After The Original Series came: The Animated Series (1973–74); The Next Generation (1987–1994); Deep Space Nine (1993–99); Voyager (1995–2001); Enterprise (2001–05) and the soon to be aired Discovery (2017–). As well as 10 feature films.
In 1964, the show’s creator, Gene Roddenberry, drafted a short treatment of a science-fiction television series he called Star Trek. It would be set on board a spaceship in the 23rd century, with a crew who would be exploring a portion of the galaxy.
Star Trek was part soap opera, part western, all adventure.
The first regular episode of Star Trek, The Man Trap, aired on September 8, 1966. The last original episode aired on June 3, 1969.
In 2009, J.J. Abrams rebooted the series with his film Star Trek. The film has been followed by two sequels, Star Trek Into Darkness (2013) and this year’s Star Trek Beyond, with a fourth expected to be filmed.
The show that was “too cerebral” has become iconic, dare I say, even legendary.
My introduction to Star Trek came with The Next Generation. The hype surrounding this show was incredible, but what I remember most was hearing about fans of the original series losing their minds because a Klingon would be on the Enterprise’s bridge.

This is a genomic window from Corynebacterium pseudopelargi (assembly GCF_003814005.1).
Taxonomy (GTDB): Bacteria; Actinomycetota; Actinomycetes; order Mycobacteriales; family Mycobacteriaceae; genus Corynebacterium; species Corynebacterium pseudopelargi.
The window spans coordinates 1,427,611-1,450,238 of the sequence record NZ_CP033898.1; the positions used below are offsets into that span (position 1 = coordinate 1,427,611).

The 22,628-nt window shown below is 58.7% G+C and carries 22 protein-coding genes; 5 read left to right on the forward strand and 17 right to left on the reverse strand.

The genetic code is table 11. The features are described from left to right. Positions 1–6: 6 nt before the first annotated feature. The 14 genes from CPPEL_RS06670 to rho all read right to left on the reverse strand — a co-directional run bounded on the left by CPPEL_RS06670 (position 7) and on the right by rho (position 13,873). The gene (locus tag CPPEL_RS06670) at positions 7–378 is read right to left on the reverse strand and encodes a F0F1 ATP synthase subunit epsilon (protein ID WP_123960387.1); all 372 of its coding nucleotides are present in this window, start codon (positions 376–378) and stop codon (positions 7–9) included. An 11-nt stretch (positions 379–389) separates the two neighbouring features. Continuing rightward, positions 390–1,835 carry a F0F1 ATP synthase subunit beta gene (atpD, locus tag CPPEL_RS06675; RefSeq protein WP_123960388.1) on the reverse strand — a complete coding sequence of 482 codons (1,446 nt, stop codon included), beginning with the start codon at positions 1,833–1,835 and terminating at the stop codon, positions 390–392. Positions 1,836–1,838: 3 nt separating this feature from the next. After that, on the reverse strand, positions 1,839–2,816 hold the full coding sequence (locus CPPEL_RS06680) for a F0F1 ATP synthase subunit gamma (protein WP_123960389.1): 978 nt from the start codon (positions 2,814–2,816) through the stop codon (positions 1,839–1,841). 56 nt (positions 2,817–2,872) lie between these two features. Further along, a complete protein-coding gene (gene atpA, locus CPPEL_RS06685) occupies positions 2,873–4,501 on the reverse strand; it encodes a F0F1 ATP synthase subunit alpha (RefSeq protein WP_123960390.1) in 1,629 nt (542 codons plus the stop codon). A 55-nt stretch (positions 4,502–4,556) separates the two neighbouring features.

I watched the first episode of The Next Generation mostly out of sheer curiosity; I was HOOKED from episode 1 and watched every episode until the series finale.
It was many years later before I watched the The Original Series. It took a few episodes to realize how damn brilliant the show really was. The bridge was comprised of a white captain, a Vulcan first officer, a black communications officer, a Slavic navigator and an Asian helmsman. By today’s standards it looks very normal, but this crew was put together in 1966, a time when equal rights weren’t equal for everybody and diversity was only a word in a dictionary.
It really was groundbreaking, but I’ve no doubt many jaws dropped hard when the first episode aired.
I can’t tell you why other people love the show, but I know why I do. Roddenberry showed us that all species, all races, all genders can work together for a common goal; he gave us hope that we do have a future.
Roddenberry’s vision of the future was ahead of his time, but 50 years later, in a world of increased mass shootings and terrorism, it’s a great idea whose time has come.